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Guild finds holes in contracting-out plan

The CBC’s plan to contract out the work of publicity for English TV, radio and internet services is seriously flawed and would end up costing more for fewer results. This is the message the Guild has sent to the CBC board of directors, senior managers, politicians and journalists in a bid to force a sober second look at the proposal.

The CBC’s plan means cutting 34 Guild jobs nation-wide in the Communications department, hiring at least five extra managers and paying $1 million to an outside agency for pared-down publicity work. All of this is supposed to take place by the end of June. The communications department believes it will save $864,000 per year with the move. The Guild estimates that the person-hours available to do the work would be reduced by 90 per cent.

That means:

? Only a selected few shows would get publicity support. It would put an end to the help other shows now get from CBC publicity staff working on their own initiative. The programmingnot targeted by management for publicity and promotion, including most of radio, would either do without or spend more of their own program budgets to get the word out. Obviously, this would squeeze programming.
? The job cuts would devastate regional outreach and publicity in places like Ottawa, Calgary and Winnipeg, where only one person would be left to organize outreach events and support regional shows in both TV and radio. Producers are nervous that their own workload would skyrocket or the profile of their programs would suffer.
? Journalists would cover the CBC less. This is not only because there would be less media relations work, but also because many journalists have made it clear that they prefer to deal with CBC publicists, who know the history and have excellent inside contacts, than external publicists.
? Public awareness of CBC programs would decrease. Public broadcasting would have even more difficulty competing with the privates and their US programming and that will make the CBC, reliant on public support and government funds, even more vulnerable than it already is.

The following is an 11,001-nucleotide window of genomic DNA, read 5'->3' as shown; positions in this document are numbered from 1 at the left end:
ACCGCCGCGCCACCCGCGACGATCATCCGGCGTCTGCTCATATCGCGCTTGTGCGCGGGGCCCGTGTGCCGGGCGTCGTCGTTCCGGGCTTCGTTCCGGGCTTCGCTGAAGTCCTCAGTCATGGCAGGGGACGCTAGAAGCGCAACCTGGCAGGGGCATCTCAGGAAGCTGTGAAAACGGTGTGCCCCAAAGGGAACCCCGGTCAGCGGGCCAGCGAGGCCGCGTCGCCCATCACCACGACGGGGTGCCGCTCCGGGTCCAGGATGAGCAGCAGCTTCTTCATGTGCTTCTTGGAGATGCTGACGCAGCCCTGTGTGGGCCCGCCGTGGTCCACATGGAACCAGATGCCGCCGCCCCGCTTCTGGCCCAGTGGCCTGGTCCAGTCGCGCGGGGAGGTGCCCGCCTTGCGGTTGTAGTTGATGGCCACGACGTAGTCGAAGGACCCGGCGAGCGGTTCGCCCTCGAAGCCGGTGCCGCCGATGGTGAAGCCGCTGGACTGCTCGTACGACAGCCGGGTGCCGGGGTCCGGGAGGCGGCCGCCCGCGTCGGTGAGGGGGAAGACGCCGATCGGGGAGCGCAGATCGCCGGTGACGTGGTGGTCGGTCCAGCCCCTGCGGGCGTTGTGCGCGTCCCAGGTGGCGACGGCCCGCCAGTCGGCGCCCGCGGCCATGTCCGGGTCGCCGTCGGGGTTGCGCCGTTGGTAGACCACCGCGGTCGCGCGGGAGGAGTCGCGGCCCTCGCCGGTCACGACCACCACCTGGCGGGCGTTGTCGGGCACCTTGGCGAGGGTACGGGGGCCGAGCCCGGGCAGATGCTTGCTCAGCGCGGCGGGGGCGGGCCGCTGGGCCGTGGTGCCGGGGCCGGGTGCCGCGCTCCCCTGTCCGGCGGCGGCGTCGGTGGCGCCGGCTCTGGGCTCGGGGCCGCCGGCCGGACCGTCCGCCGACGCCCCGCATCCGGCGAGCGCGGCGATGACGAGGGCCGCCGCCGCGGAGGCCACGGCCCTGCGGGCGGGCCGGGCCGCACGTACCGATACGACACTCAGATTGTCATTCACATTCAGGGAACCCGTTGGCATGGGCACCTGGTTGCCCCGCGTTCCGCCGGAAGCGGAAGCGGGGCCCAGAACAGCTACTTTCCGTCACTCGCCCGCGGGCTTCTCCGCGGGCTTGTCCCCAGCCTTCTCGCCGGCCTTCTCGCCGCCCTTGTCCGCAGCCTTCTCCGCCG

The CBC did not alert the Guild to its plan until two weeks ago, long after managers had begun hatching the dubious plan to try to save money by hiring a national PR firm to promote CBC shows. Managers could not provide any detailed written analysis comparing the cost of doing the work in-house versus contracting it out. The union asked the CBC to delay signing a deal with an outside company until the end of May, so that we could work with existing employees to come up with an alternative and truly cost-saving plan. Managers refused our request, insisting a company must be selected by the first week of May.

The Guild is urging the CBC to stop its process to contract out the publicity work and treat its employees with respect. There are better ways to save money and refocus publicity work and “attract wider audiences.” One place to start is to examine the increasingly management-heavy structure of the Communications department itself. Under the proposed model, there would be one manager for every two employees!

The Guild introduced language at the bargaining table months ago proposing a ban on contracting our work to outside firms. Clearly, there is no agreement on this issue.

There are signs that CBC managers are on the defensive about their current plan. A number of Guild members facing job cuts have been threatened with discipline for even communicating with their colleagues about the issue. There is no justification for this kind of action on the part of managers, and it is wrong to add to the stress of a group of people whose careers the Corporation is putting on the line.

If you have concerns about how the proposal will affect your work, we urge you to share them with us and tell us whether we can use your comments, with or without your name attached, in our ongoing campaign to put a stop to this contracting out. You can send them to guild@interlog.com or fax them to 416-591-7278.

For more information, please contact us (guild@interlog.com) at 416-591-5333 or 1-800-465-4149.

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